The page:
In Vitro Fertilization (IVF)

IVF refers to conception that occurs in a laboratory versus fertilization that occurs in the fallopian tube (in vivo). The first human IVF pregnancy followed retrieval of a single oocyte in a spontaneous menstrual cycle and transfer of the embryo during the luteal phase. However, the inefficiency of LH monitoring, aspiration of a single follicle and transferring a single embryo led to disappointing pregnancy rates. Currently, most ART programs employ controlled ovarian hyperstimulation in an effort to maximize pregnancy rates. Ovulation induction for IVF can be classified into:

Routine IVF

GnRH-agonist down-regulation. GnRH-agonist (eg. Lupron) is administered to down-regulate pituitary gonadotropin production to allow ovarian stimulation in a controlled. Prior to the use of GnRH agonists, cycle cancellation rates approached 30 percent due to premature follicular luteinization caused by spontaneous LH surges. GnRH-agonists have decreased the cycle cancellation rate from 50 percent to < 10 percent.

Long protocol.

GnRH agonists are administered in a “long” or “short” protocol. The preferred method of GnRH agonist administration is the long protocol in which pituitary suppression is initiated during the luteal phase of the prior cycle (day 21). After 10-14 days of GnRH agonist down-regulation is achieved and gonadotropin therapy is initiated. GnRH agonist is continued until the administration of human chorionic gonadotropin (hCG) when follicular size is >18mm.

Short protocol.

GnRH-agonist may be initiated in the follicular phase (day 2) allowing for ovarian stimulation from endogenous gonadotropins followed by exogenous gonadotropin administration. This short protocol or flare protocol is typically reserved for patients who are poor responders to exogenous gonadotropins.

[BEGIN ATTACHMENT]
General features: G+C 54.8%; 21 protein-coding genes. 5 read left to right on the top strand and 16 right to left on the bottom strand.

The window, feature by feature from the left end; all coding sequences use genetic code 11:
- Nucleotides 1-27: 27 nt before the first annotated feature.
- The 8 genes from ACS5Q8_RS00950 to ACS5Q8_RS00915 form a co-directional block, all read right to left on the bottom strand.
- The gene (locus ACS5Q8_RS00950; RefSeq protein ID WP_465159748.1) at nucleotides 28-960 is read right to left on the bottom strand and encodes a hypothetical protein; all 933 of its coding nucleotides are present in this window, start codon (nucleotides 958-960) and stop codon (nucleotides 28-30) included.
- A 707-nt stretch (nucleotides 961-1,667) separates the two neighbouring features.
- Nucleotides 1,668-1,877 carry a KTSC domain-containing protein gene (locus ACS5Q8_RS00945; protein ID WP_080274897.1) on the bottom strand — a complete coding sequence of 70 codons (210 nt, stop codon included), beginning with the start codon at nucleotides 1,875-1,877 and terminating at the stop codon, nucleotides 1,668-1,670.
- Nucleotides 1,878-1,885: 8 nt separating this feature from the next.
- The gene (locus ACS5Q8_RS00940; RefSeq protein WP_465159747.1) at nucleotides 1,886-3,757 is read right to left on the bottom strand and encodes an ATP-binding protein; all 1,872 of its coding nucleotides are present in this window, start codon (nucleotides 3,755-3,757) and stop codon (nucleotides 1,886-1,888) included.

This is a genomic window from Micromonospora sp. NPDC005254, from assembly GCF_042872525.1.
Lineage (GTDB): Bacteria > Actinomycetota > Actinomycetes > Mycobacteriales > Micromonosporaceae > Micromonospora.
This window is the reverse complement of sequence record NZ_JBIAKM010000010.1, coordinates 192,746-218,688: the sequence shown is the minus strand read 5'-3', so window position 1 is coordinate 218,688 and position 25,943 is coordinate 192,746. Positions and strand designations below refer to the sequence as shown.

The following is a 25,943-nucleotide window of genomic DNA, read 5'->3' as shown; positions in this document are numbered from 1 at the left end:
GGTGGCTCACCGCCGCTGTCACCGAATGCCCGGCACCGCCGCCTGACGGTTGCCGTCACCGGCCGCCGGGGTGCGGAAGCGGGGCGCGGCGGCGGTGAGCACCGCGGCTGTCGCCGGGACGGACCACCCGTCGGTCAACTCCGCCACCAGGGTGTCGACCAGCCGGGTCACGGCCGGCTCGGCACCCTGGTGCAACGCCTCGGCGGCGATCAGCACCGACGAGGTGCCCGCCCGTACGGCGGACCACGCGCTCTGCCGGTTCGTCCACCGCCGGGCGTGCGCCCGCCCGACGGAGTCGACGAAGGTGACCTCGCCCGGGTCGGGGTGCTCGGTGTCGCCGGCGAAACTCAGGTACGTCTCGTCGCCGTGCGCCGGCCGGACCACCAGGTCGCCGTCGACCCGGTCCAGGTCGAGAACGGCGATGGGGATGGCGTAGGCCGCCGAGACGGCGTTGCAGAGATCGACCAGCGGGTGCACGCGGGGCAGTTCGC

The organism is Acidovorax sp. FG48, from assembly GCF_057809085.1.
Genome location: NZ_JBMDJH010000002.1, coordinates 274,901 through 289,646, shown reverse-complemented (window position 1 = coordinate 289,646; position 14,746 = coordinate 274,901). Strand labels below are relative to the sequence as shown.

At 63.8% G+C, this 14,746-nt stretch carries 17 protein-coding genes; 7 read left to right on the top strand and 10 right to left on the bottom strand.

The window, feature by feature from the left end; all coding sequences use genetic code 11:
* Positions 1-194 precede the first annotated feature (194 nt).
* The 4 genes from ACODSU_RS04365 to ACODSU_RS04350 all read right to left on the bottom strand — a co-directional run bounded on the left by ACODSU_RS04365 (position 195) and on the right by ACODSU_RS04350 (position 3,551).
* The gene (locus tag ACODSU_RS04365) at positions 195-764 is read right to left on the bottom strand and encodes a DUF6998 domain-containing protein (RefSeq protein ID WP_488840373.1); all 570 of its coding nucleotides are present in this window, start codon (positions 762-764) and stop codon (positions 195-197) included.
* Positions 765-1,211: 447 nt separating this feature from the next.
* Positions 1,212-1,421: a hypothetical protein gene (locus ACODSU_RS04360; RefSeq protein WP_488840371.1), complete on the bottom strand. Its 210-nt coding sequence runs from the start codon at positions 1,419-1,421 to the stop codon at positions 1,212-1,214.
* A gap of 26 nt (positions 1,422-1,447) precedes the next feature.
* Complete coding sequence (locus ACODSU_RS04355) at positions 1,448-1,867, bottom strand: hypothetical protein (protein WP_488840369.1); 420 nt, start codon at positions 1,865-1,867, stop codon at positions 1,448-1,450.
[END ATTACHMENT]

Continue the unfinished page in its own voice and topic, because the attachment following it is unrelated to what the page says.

After down-regulation with GnRH, ovulation induction is initiated with exogenous gonadotropins. Currently available gonadotropin preparations include human menopausal gonadotropins (HMG), formulated in ampules containing 75 IU each of FSH and LH; purified FSH, which contains 75 IU of FSH with less than 1 IU of LH; and recombinant FSH with > 99 percent purity. The majority of patients will require at least 10 days of gonadotropin stimulation until follicular maturity is reached based on sonographic measurements and serum estradiol levels.

When the mean diameter of the lead follicles are 18mm 5,000-10,000 IU of hCG is administered. Administration of hCG is crucial as premature hCG injection may lead to the recovery of predominantly immature oocytes and delayed injection will yield postmature oocytes. Retrieval of oocytes is performed between 34-38 hours after the administration of hCG. Mature oocytes are insemination with washed sperm approximately 4-6 hours following retrieval. Fertilization can be determined 16-18 hours after insemination and zygotes are continued to grow in special culture media. At 48 hours post-retrieval, 90 percent of the zygotes will have cleaved and are at the 4- to 6-cell stage. At 72 hours, healthy embryos are at the 6- to 10-cell stage. Prior to 1998, embryo transfers have normally occurred between 48 and 72 hours, however, improvement in culture conditions have allowed embryos to be cultured to blastocyst (120 hours) with improvement in pregnancy rates and a reduction in the multiple gestation rate. Intramuscular progesterone is used for support during the luteal phase. A serum bhCG is obtained 9 days following blastocyst transfer.

Poor Response Protocols

Poor ovarian response to stimulation occurs in 9-24 percent of patients. Poor responders are patients with peak estradiol levels < 500pg/ml, < 4 dominant follicles on day of hCG, patients >40 years of age and those with diminished ovarian reserve based on day 3 FSH. Several stimulation protocols have been proposed in an attempt to improve ovarian stimulation. These include: 1) initiating GnRH agonist and gonadotropins together in the follicular phase (flare protocol), 2) co-treatment with estrogen, growth hormone or oral contraceptives or 3) using clomiphene citrate plus gonadotropins without GnRH agonist down-regulation. Currently, most centers are using microflare protocols in which patients are pretreated with a monophasic OC for approximately 6 weeks followed by 20ug leuprolide acetate twice daily (versus 1 mg daily in conventional IVF) and 6 ampules of gonadotropins 3 days later. Studies have shown that patients respond with higher peak estradiol levels, an increase in the number of follicles and an increase in the number of oocytes retrieved.

Natural cycle

The ultimate minimal stimulation protocol is natural cycle IVF that uses no form of exogenous stimulation. Pregnancy rates are only 10-12 percent per oocyte retrieval, and thus natural cycle IVF is rarely performed.

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